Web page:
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Table 1. Territorial indicators, and their descriptive statistics and data sources.
Table 1. Territorial indicators, and their descriptive statistics and data sources.
CodeIndicatorConstructionUnitMin–MaxMean (SD)PeriodSource
Ind 01Percentage of occupied areaOccupied Area/Total Area%3.38–10076.013 (24.524)2014Municipality
Ind 02Percentage of residential areaResidential Area/Total Area%0.74–10064.878 (24.117)2014Municipality
Ind 03Net demographic densityTotal population/Residential areainhab/km21372.74–81,171.2316,778.461 (10,518.778)2014Municipality
Ind 04Percentage of area of substandard clustersSubstandard Cluster Area/Residential Area%0–98.3811.187 (14.7)2014Municipality
Ind 05Percentage of are with strategic pointsStrategic Points Area/Occupied Area%0–14.811.154 (2.547)2014Municipality
Ind 06Mean verticalizationTotal building heights/Total buildingsm2.45–36.696.37 (4.778)2014Municipality
Ind 07Percentage of vegetationVegetation Area/Total Area%0–94.3425.108 (24.029)2014Municipality
Ind 08Number of neighboring districtsNumber of neighbors through neighborhood matrixdistricts1–134.375 (1.955)2014Own
Ind 09Border perimeter with neighboring districtsTotal length of boundary linem12.33–32048.37095.125 (4658.223)2014Own
Ind 10Mean daytime surface temperatureMean daytime temperature in the occupied area°C23.69–33.4830.22 (2.623)2008–2014MODIS/IRI
Ind 11Mean nighttime surface temperatureMean nighttime temperature in the occupied area°C19.24–22.1321.244 (0.733)2008–2014MODIS/IRI
Ind 12Monthly cumulative rainfallMean cumulative rainfall in occupied areamm385.13–153.31100.058 (10.844)2008–2014Municipality
Ind 13Percentage of households with unpaved streets(v015 + v017 + v019/v001)—Spreadsheet surrounding01%0–63.634.831 (10.452)20102010 Census
Ind 14Percentage of households with no tree-lined streets(v045 + v047 + v049/v001)—Spreadsheet surrounding01%0–77.2819.869 (17.862)20102010 Census
Ind 15Percentage of households with streets without manholes(v033 + v035 + v037/v001)—Spreadsheet surrounding01%0–91.9612.342 (15.126)20102010 Census
Ind 16Percentage of households with streets with exposed trash(v056 + v058 + v060/v001)—Spreadsheet surrounding01%0–40.344.038 (5.584)20102010 Census
Ind 17Percentage of households with streets with open sewage(v050 + v052 + v054/v001)—Spreadsheet surrounding01%0–31.444.123 (5.534)20102010 Census 2010
Ind: Indicator; Inhab/km2: Inhabitant per square kilometer.
Table 2. Factor loadings, eigenvalue, and explained variance of principal component analysis.
Table 2. Factor loadings, eigenvalue, and explained variance of principal component analysis.
IndicatorsFactor Loadings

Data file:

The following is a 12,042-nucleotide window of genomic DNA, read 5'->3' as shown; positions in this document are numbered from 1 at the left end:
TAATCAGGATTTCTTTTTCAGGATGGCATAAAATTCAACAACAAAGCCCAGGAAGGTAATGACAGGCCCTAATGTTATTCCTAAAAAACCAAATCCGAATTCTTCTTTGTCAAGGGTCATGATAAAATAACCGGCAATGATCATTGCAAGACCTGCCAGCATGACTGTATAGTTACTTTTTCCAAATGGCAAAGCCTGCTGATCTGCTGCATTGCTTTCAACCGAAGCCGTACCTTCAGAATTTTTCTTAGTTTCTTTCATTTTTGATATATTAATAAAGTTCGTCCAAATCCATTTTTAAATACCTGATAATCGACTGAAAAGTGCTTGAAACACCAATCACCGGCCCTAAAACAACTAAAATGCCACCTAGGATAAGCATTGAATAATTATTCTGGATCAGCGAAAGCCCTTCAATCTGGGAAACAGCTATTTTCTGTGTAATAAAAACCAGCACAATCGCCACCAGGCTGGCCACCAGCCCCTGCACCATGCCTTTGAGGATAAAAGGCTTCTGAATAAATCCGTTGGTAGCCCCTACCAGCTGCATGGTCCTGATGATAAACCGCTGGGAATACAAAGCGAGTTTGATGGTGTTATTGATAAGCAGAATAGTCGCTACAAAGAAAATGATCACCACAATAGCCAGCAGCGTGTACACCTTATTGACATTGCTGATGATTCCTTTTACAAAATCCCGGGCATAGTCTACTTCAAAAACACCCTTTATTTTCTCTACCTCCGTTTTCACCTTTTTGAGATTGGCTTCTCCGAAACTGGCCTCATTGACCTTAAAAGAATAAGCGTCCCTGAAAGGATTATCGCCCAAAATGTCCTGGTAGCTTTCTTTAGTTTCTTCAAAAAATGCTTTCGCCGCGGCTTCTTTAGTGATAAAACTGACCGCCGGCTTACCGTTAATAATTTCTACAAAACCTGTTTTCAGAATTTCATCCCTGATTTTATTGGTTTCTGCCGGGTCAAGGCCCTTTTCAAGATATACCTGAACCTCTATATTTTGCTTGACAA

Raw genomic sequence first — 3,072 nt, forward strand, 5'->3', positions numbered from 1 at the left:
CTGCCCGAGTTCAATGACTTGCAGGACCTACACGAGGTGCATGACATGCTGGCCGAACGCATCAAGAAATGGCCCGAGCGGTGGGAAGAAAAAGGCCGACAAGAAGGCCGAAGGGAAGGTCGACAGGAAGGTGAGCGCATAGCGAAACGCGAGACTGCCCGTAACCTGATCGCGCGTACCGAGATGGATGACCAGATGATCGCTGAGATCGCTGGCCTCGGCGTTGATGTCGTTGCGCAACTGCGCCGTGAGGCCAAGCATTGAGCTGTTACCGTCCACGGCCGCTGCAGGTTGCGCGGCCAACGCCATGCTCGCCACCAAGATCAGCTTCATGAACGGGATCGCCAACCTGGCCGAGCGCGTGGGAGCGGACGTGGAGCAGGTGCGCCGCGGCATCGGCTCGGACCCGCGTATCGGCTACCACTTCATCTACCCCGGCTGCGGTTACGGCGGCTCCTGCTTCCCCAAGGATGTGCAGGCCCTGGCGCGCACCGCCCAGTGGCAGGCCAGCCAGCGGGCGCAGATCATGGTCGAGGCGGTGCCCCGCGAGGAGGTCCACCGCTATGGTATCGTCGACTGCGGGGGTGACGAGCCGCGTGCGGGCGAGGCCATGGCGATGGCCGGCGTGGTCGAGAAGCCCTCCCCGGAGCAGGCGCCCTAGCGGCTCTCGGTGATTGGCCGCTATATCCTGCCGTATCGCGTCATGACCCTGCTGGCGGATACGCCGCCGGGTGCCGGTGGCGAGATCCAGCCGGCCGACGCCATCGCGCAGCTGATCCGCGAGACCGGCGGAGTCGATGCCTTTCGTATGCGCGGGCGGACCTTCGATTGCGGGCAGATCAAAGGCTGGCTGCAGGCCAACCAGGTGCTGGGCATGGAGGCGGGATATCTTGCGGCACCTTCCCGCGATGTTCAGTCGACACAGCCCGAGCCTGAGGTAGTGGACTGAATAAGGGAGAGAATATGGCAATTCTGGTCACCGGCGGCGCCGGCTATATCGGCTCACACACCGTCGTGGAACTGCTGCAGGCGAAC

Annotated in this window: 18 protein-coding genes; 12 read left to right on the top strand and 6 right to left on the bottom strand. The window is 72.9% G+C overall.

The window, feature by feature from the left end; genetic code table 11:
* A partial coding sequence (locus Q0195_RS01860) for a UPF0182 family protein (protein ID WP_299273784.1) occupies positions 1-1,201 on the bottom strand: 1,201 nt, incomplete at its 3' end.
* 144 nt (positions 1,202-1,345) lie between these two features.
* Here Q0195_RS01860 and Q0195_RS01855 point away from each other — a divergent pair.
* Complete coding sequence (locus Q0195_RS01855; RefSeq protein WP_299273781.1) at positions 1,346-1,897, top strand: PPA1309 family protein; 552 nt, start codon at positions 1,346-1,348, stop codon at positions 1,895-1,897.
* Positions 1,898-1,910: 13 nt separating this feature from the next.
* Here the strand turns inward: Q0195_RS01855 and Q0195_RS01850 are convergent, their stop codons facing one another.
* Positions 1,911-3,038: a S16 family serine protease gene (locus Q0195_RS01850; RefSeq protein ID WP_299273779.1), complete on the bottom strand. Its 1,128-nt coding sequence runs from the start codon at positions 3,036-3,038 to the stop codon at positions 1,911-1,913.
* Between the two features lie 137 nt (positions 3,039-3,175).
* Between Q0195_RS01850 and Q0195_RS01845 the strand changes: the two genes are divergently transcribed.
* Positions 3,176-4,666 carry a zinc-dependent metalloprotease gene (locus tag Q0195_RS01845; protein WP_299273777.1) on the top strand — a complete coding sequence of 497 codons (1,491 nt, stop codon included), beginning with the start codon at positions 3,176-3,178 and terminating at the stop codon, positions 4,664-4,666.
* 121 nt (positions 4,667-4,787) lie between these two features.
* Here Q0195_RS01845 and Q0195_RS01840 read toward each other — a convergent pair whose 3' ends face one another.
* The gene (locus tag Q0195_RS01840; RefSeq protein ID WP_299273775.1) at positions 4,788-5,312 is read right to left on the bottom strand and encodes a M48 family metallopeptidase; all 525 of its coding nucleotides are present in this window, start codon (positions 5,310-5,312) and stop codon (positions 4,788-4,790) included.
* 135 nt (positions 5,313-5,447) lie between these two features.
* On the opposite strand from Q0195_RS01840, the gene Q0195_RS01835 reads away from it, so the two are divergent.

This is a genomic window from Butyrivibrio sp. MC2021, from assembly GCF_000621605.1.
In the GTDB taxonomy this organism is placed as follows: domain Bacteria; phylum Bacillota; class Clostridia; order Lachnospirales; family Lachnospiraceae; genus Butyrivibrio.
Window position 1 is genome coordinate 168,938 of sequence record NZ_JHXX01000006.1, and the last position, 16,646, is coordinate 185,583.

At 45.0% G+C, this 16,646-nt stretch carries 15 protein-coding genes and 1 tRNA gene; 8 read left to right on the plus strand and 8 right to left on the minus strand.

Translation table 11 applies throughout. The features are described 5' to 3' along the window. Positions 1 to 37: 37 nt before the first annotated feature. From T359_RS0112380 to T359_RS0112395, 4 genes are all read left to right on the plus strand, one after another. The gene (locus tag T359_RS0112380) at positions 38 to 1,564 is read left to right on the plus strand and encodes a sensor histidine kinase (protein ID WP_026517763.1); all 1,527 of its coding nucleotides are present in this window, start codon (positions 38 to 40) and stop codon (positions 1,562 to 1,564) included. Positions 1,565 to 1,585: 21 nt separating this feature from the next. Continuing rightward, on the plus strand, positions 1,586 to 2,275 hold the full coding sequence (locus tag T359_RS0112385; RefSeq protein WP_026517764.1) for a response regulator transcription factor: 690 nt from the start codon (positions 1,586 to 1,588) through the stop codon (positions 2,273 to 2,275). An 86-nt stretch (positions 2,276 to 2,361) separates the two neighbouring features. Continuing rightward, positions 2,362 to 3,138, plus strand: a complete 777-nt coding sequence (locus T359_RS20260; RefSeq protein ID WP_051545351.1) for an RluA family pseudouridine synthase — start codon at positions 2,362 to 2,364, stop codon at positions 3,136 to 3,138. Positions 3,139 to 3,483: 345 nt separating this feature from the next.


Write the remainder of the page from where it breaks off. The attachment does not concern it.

Comp 1Comp 2Comp 3Comp 4
Ind 010.91 *0.03−0.250.05
Ind 020.86 *0.05−0.180.06
Ind 030.26−0.67 *−0.030.52 *
Ind 040.05- *
Ind 060−0.67 *0−0.01
Ind 07−0.88 *0.020.25−0.03
Ind 080.450.140.64 *−0.16
Ind 090.280.410.50 *−0.14
Ind 100.78 *0.440.060.08
Ind 110.87 *0.19−0.030.05
Ind 12−0.52−0.520.310.03
Ind 13−0.580.48−0.340.09
Ind 14−0.080.59 *−0.220.25
Ind 15−0.570.58 *−0.330.1
Ind 16−0.090.360.44 *0.43 *
Ind 17−0.290.520.280.39 *
% of variance30.0617.69.447.99
Ind: Indicator; Comp: Components; * Indicators with the greatest contribution in each component.
Table 3. Spearman correlation coefficient between receptivity index, dengue incidence rate, and Aedes egg density index (EDI) in the neighborhoods of Rio de Janeiro City.
Table 3. Spearman correlation coefficient between receptivity index, dengue incidence rate, and Aedes egg density index (EDI) in the neighborhoods of Rio de Janeiro City.
Serotype Denv 2Denv 2Denv 2Denv 1Denv 4Denv 4Denv 4Denv 1Denv 1Denv 2Denv 2
Component 10.110.02−0.15 *−0.19 *0.31 *− *0.20 *
Component 20.29 *0.08−0.21 *0.24 *0.41 *−0.16 *0.080.17 *0.46 *0.22 *0.36 *0.37 *0.28 *
Component 30.04−0.01−0.01−0.02−0.02−−0.16 *−0.01−0.05−0.05
Component 40.14 *0.02−−0.12− *0.17 *0.19 *0.09−0.06
Receptivity0.28 *0.08−0.24 *0.140.44 *−0.22 *0.050.23 *0.47 *0.30 *0.39 *0.350.21 *
* Significant with a significance level of 5%.

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Santos, J.P.C.; Honório, N.A.; Barcellos, C.; Nobre, A.A. A Perspective on Inhabited Urban Space: Land Use and Occupation, Heat Islands, and Precarious Urbanization as Determinants of Territorial Receptivity to Dengue in the City of Rio De Janeiro. Int. J. Environ. Res. Public Health 2020, 17, 6537.

AMA Style

Santos JPC, Honório NA, Barcellos C, Nobre AA. A Perspective on Inhabited Urban Space: Land Use and Occupation, Heat Islands, and Precarious Urbanization as Determinants of Territorial Receptivity to Dengue in the City of Rio De Janeiro. International Journal of Environmental Research and Public Health. 2020; 17(18):6537.

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Santos, Jefferson Pereira Caldas, Nildimar Alves Honório, Christovam Barcellos, and Aline Araújo Nobre. 2020. "A Perspective on Inhabited Urban Space: Land Use and Occupation, Heat Islands, and Precarious Urbanization as Determinants of Territorial Receptivity to Dengue in the City of Rio De Janeiro" International Journal of Environmental Research and Public Health 17, no. 18: 6537.